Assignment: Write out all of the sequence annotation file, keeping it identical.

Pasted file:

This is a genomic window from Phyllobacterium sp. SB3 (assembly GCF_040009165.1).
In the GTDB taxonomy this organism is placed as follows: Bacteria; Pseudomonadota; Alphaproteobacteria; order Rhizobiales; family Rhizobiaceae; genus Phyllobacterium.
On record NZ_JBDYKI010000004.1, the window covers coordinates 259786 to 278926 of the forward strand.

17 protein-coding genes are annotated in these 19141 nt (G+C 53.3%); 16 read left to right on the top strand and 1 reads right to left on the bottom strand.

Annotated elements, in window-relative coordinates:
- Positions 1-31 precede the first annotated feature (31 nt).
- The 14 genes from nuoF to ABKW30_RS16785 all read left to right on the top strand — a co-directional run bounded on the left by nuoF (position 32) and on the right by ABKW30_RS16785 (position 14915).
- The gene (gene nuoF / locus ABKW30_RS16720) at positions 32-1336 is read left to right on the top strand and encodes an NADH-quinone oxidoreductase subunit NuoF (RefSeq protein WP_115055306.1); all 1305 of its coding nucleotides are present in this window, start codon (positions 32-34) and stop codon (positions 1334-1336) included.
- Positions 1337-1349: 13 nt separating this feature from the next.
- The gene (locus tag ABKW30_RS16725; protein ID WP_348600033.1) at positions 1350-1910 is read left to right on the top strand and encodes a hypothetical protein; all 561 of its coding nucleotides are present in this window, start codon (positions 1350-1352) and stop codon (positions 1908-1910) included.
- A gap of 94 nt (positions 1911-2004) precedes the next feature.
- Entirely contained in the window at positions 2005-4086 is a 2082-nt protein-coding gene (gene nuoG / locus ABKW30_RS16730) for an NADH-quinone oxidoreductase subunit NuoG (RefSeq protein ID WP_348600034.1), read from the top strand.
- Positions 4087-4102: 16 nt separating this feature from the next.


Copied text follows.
This is a genomic window from Phyllobacterium sp. SB3 (assembly GCF_040009165.1).
In the GTDB taxonomy this organism is placed as follows: Bacteria; Pseudomonadota; Alphaproteobacteria; order Rhizobiales; family Rhizobiaceae; genus Phyllobacterium.
On record NZ_JBDYKI010000004.1, the window covers coordinates 259786 to 278926 of the forward strand.

17 protein-coding genes are annotated in these 19141 nt (G+C 53.3%); 16 read left to right on the top strand and 1 reads right to left on the bottom strand.

Annotated elements, in window-relative coordinates:
- Positions 1-31 precede the first annotated feature (31 nt).
- The 14 genes from nuoF to ABKW30_RS16785 all read left to right on the top strand — a co-directional run bounded on the left by nuoF (position 32) and on the right by ABKW30_RS16785 (position 14915).
- The gene (gene nuoF / locus ABKW30_RS16720) at positions 32-1336 is read left to right on the top strand and encodes an NADH-quinone oxidoreductase subunit NuoF (RefSeq protein WP_115055306.1); all 1305 of its coding nucleotides are present in this window, start codon (positions 32-34) and stop codon (positions 1334-1336) included.
- Positions 1337-1349: 13 nt separating this feature from the next.
- The gene (locus tag ABKW30_RS16725; protein ID WP_348600033.1) at positions 1350-1910 is read left to right on the top strand and encodes a hypothetical protein; all 561 of its coding nucleotides are present in this window, start codon (positions 1350-1352) and stop codon (positions 1908-1910) included.
- A gap of 94 nt (positions 1911-2004) precedes the next feature.
- Entirely contained in the window at positions 2005-4086 is a 2082-nt protein-coding gene (gene nuoG / locus ABKW30_RS16730) for an NADH-quinone oxidoreductase subunit NuoG (RefSeq protein ID WP_348600034.1), read from the top strand.
- Positions 4087-4102: 16 nt separating this feature from the next.